By David Shepardson
WASHINGTON (Reuters) - Two U.S. Democratic lawmakers on Thursday asked the White House to turn over documents that would show if President Donald Trump interfered or directed a Justice Department antitrust probe of four automakers that struck voluntary agreements with California to reduce tailpipe emissions, according to a letter seen by Reuters.
Jerrold Nadler, chairman of the House of Representatives Judiciary Committee, and Representative David Cicilline, head of the antitrust subcommittee, asked White House counsel Patrick Cipollone and Makan Delrahim, assistant attorney General for the Justice Department's Antitrust Division, to turn over any documents or communications between Trump, White House staff or Justice Department officials related to the probe into Ford Motor Co <F.N>, Honda Motor Co <7267.T>, BMW AG <BMWG.DE> and Volkswagen AG <VOWG_p.DE> by Oct. 2.
"Actual interference would of course constitute a serious abuse of power," the two lawmakers wrote, saying the probe appears to be "another example of the administration's weaponization of the antitrust laws to target perceived political adversaries of the president."
Delrahim confirmed he sent Aug. 28 letters to the four automakers asking questions in testimony before a Senate panel this week, but said he was not conducting the investigation for "political reasons."
The Justice Department and White House did not immediately comment.
Also Thursday, four Senate Democrats wrote to U.S. Attorney General William Barr seeking documents that would show if Trump was involved in the probe and asked if Delrahim was instructed to open the probe.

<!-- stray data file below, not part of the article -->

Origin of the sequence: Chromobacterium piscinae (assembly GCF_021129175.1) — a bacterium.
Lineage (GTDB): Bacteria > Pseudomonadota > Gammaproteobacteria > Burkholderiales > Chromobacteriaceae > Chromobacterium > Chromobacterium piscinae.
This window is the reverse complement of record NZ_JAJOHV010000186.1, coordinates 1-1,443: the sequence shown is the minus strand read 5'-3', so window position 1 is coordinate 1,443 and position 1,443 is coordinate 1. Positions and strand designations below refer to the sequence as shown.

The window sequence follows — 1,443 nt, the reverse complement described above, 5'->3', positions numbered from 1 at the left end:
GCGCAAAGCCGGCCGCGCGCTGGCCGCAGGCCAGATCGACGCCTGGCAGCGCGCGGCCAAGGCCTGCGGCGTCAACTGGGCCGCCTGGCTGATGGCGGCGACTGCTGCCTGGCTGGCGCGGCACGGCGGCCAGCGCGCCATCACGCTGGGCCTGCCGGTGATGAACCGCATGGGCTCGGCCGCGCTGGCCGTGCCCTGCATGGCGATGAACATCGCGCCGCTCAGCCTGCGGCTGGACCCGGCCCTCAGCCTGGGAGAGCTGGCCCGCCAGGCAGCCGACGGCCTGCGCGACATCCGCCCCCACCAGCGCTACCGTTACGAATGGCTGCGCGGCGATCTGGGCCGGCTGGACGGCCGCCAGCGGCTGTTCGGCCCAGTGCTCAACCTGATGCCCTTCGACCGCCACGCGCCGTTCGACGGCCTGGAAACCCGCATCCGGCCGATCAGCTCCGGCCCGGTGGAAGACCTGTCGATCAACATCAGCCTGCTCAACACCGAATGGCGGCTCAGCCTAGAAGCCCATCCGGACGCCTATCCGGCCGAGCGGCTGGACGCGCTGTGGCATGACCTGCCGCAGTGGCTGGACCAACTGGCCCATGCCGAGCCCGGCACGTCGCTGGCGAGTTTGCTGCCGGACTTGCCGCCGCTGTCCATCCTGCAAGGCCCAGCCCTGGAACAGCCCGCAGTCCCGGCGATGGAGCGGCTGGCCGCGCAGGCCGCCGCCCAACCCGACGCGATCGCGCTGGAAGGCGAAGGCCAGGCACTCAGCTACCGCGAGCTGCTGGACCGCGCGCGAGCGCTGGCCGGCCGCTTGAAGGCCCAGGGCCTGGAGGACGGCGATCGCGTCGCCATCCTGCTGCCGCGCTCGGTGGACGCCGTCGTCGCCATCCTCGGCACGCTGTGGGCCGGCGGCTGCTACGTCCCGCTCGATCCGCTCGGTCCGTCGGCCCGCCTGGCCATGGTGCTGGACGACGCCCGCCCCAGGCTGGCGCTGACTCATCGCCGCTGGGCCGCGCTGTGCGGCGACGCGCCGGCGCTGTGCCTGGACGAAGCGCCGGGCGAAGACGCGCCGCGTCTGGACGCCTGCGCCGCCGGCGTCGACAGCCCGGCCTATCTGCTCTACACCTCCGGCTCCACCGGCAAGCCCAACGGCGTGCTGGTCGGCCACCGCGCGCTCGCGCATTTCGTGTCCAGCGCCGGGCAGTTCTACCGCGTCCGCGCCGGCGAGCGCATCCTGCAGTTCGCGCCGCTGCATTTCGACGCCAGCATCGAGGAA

On Wednesday three other Senate Democrats said in a letter to Barr they opposed the probe.
Reuters and other outlets reported earlier the existence of the investigation as the Trump administration had ramped up its opposition to automakers seeking to sidestep it on rolling back Obama-era fuel-efficiency rules. Trump has repeatedly expressed anger with automakers for working with California, which has vowed to enforce the stricter Obama-era emissions standards.
"Automakers should seize this opportunity because without this alternative to California, you will be out of business," Trump tweeted Wednesday.
On Thursday, the Environmental Protection Agency said it was revoking California's waiver under the Clean Air Act to set tailpipe emissions standards, citing the voluntary agreement as one reason for the need to take the unprecedented decision.
Delrahim's letters to the automakers said the government was worried the agreements "may violate federal antitrust laws" but adding it had "reached no conclusions," according to documents seen by Reuters.
(Reporting by David Shepardson; Editing by Chizu Nomiyama and Leslie Adler)